We run the gamut.  Some work while they are abroad, trying to find balance, juggling family and career.  (Sometimes you get lucky and land in a place like Denmark which places importance on work/life balance).  Some lunch and play tennis.  Some volunteer at school or head the PTA or join a local networking group.   We seek out comfort in what can sometimes be uncomfortable situations, looking for the familiar in the unfamiliar.  We do our best to make a home in a place that’s not home.  We kiss skinned knees and get frustrated when the person in front of us in the express line has more than 10 items.  We fight with our spouses about finances, we count down the days to vacation.  Our lives sometimes seem exotic, but more often than not, that is no more than a by-product of where we end up.  My kids have seen the pyramids because it was an hour flight from Cyprus.  They have never been to Disney World, it’s always been too far away.


Those ex-pat wives who spend their days lounging and lunching and being massaged and coming home to cooked meals and folded laundry and children who are already in bed?  Chances are they would be doing that no matter where they were.  That is a certain lifestyle, the kind that usually comes with enough money that whether you are stretching your dollars in Shanghai or shortening them in Stockholm, it’s not going to matter too much.

As an ex-pat housewife, I live in a bubble.  It’s a lovely bubble, don’t get me wrong.  It’s cushiony and large and full of things my bubble back home wouldn’t have room for.  But it’s a false reality.  It’s like being on vacation but doing your job while you’re there.  I’m not out getting massages, I’m trying to figure out which cut of meat translates to one I can cook in 20 minutes.  I have free time during the day, but I lack the village to back me up.  It’s a hop, skip and a jump to a European vacation, but it’s 12 hour journey home.  There are perks, but no Granny’s shepherd’s pie or Nonna’s babysitting service.  There are great friendships, which are too often cut short by moves.  We worry about our kids, fret about our finances, navigate the super market, burn the toast, sort the lights from the darks, fight with our husbands.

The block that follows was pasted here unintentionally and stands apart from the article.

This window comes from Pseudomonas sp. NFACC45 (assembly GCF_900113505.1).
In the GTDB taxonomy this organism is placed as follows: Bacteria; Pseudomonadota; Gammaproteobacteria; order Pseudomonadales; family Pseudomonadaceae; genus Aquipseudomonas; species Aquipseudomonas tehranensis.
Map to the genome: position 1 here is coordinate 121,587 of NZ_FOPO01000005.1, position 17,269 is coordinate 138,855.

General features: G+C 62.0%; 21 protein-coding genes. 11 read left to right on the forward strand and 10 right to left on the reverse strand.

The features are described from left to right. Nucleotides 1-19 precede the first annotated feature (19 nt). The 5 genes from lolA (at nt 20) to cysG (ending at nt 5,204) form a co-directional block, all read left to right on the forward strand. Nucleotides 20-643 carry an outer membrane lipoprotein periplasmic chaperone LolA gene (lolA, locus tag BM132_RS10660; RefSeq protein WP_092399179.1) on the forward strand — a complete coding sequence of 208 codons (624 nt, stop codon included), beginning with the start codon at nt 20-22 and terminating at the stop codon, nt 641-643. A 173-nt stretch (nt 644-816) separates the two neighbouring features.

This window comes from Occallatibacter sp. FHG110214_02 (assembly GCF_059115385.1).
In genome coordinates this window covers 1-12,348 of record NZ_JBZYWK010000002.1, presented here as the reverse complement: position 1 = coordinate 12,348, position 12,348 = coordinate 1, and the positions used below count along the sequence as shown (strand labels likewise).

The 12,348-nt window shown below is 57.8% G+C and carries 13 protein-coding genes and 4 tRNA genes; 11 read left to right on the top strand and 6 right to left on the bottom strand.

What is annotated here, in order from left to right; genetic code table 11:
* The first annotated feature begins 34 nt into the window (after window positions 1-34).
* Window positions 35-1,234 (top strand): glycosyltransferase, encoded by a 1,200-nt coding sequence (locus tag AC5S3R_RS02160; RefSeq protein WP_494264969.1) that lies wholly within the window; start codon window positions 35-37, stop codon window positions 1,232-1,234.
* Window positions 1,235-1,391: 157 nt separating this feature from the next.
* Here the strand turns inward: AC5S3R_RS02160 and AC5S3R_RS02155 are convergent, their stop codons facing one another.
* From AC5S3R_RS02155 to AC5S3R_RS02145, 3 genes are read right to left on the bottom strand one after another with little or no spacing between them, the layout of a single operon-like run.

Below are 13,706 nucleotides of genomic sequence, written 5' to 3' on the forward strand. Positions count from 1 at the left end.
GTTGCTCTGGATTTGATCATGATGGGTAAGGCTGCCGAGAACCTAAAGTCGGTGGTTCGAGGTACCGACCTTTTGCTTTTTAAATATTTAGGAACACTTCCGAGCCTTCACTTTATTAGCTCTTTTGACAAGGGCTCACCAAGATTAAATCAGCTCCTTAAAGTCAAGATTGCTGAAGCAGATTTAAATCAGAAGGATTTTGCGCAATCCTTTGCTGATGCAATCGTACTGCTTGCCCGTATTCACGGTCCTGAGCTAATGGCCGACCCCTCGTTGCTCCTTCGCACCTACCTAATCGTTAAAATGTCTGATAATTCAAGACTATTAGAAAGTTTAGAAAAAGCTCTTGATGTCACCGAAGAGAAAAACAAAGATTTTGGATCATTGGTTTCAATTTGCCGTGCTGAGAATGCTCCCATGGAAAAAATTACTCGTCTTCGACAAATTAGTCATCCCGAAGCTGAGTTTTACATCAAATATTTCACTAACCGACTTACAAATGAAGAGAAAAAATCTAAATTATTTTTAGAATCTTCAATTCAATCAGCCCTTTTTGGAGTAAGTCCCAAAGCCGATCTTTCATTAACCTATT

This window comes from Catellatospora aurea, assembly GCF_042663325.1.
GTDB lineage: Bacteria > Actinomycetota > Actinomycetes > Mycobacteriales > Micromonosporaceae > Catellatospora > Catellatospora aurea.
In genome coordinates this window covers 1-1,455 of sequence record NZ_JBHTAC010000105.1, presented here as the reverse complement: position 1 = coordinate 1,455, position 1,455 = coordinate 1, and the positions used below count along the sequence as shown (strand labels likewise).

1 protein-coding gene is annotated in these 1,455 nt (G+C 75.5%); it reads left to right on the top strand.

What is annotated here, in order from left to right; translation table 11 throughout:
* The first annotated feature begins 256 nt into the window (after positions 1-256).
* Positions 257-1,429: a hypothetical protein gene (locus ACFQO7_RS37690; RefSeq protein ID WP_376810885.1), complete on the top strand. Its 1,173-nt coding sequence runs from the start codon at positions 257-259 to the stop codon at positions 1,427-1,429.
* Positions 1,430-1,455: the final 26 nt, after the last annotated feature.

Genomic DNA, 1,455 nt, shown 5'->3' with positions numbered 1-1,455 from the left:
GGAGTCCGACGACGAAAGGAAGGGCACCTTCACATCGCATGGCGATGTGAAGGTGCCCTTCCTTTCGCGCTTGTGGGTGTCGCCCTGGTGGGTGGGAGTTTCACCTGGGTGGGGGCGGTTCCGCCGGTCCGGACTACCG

And if you are me, spend a great deal of time scrubbing stubborn stains and trying to get the ring off the tub, all whilst dreaming of the sales in New York and cheap take-out options.


For more articles on my life as an ex-pat, try one of these:

Where Everybody Knows My Name

When in Rome

Is this Seat Taken?

Bittersweet is Only Good when it’s Chocolate


15 thoughts on “Real Housewives of Copenhagen

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  1. I remember Copenhagen is expensive, but there is a lot to do there! I bet you’ve found the Experimentarium (annual membership!), Louisiana art museum, the Open air museum at Lyngby. The Christmas decorations are something really special and you have plenty of dark hours to enjoy the twinkling lights!


    1. Oh, I love Copenhagen. I just don’t like to shop here ;-). There is plenty to do, depths of culture to immerse yourself in, experiences to be had. And I am grateful. But sometimes, well..sometimes you just long for a bacon cheeseburger and a trip to Target. But only sometimes. ;-).